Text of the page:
Wildlife Management photo

The remains of a black bear cub were found in a garbage bag along the border of the Quanitco Marine Corps base and Prince William Forest Park in Virginia recently. Investigator’s found that the bear’s gallbladder was removed, and believe the mutilation was related to the international black market trade of bear bile and gallbladders, which are valuable in Asiatic medicines.

“For the purposes of traditional Chinese medicine, the bear is a walking drugstore,” reported the TRAFFIC Network, a wildlife trade-monitoring group. “Many parts of the bear, from fat to brain to spinal cord, have been used for millennia. The most coveted medicinal part of the bear is the bile within the gall bladder, which gram for gram can exceed the cost of narcotics.”

Bile and gallbladders have been used for thousands of years in the treatment of numerous of ailments including cardiac problems, eye puffiness, asthma, cancer, burns and impotence. In Western medicine, synthetically-made bile acid is used to dissolve gallstones and is the only FDA-approved treatment for the liver disease cirrhosis.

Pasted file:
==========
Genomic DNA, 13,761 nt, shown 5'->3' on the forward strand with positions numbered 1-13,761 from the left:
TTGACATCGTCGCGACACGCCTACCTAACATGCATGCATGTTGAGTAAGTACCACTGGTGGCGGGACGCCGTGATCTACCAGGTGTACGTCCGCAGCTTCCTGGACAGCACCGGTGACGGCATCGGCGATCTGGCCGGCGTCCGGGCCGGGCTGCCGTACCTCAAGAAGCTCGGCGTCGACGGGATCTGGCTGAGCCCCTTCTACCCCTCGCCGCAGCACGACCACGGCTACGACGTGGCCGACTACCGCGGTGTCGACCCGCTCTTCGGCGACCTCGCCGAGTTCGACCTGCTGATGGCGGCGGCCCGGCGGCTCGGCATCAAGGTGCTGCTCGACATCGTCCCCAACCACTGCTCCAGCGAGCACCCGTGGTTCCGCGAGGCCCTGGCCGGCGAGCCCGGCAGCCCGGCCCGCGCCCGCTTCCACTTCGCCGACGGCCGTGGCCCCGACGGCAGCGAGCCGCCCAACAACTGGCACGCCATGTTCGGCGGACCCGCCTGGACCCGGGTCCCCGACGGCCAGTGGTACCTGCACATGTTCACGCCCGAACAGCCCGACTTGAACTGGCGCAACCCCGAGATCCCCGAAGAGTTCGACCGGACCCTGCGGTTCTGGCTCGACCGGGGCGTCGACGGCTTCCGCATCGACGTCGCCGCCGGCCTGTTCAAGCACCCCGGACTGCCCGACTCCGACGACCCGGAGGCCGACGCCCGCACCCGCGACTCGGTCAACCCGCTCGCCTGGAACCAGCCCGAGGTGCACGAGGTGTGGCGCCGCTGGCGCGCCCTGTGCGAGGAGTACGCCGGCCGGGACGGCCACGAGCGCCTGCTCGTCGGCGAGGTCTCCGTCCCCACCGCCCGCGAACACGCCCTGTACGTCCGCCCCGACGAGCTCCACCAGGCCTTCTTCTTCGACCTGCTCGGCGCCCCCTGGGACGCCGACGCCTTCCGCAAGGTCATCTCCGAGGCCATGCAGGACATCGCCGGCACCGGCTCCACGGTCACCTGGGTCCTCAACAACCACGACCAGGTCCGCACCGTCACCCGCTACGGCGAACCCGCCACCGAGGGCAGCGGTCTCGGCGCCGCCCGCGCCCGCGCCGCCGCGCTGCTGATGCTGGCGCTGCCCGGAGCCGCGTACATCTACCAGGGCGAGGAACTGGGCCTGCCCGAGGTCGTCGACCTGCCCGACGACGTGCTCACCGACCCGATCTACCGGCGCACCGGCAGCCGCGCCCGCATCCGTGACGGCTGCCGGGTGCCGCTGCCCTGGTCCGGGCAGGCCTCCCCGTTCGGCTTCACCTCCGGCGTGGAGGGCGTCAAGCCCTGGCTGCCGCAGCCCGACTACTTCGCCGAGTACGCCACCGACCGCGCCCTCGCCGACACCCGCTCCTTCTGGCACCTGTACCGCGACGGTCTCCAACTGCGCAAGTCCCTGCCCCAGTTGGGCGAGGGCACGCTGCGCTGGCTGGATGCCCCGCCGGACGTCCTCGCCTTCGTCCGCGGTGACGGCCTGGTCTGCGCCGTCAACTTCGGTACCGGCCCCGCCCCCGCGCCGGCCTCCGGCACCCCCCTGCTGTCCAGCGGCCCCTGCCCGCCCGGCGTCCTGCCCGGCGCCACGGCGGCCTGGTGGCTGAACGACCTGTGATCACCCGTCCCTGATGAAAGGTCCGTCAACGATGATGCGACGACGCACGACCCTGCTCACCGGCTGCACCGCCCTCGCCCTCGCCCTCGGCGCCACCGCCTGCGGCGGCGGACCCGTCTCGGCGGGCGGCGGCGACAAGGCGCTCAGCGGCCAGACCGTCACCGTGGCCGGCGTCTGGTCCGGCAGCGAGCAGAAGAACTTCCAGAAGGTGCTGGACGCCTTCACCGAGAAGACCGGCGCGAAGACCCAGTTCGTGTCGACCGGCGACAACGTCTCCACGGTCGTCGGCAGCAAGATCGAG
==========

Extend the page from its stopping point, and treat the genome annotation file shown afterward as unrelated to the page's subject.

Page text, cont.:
Intact bear gall bladders can fetch a few hundred dollars domestically, and up to 30 times that much on the black market in other countries, making them extremely valuable in terms of cost per ounce. Similar to the narcotics trade, the high rewards bring high risks. In one of the most extreme examples, a Korean businessman was murdered in Brooklyn in 1991, and 36 gall bladders were stolen from his freezer.

In China and Vietnam, where the wild bear population is low and declining, thousands of bears (mainly Asiatic black bears) are kept in cages on bear bile farms, where their bile is harvested through catheters inserted directly into their gallbladders. This has outraged animal rights groups around the world, and though this type of ‘milking’ would be illegal in the U.S., the large wild bear population presents a tempting target. Irregular laws and enforcement make the poaching, smuggling and sale of bear visceral products not uncommon.

Photo: bobisbob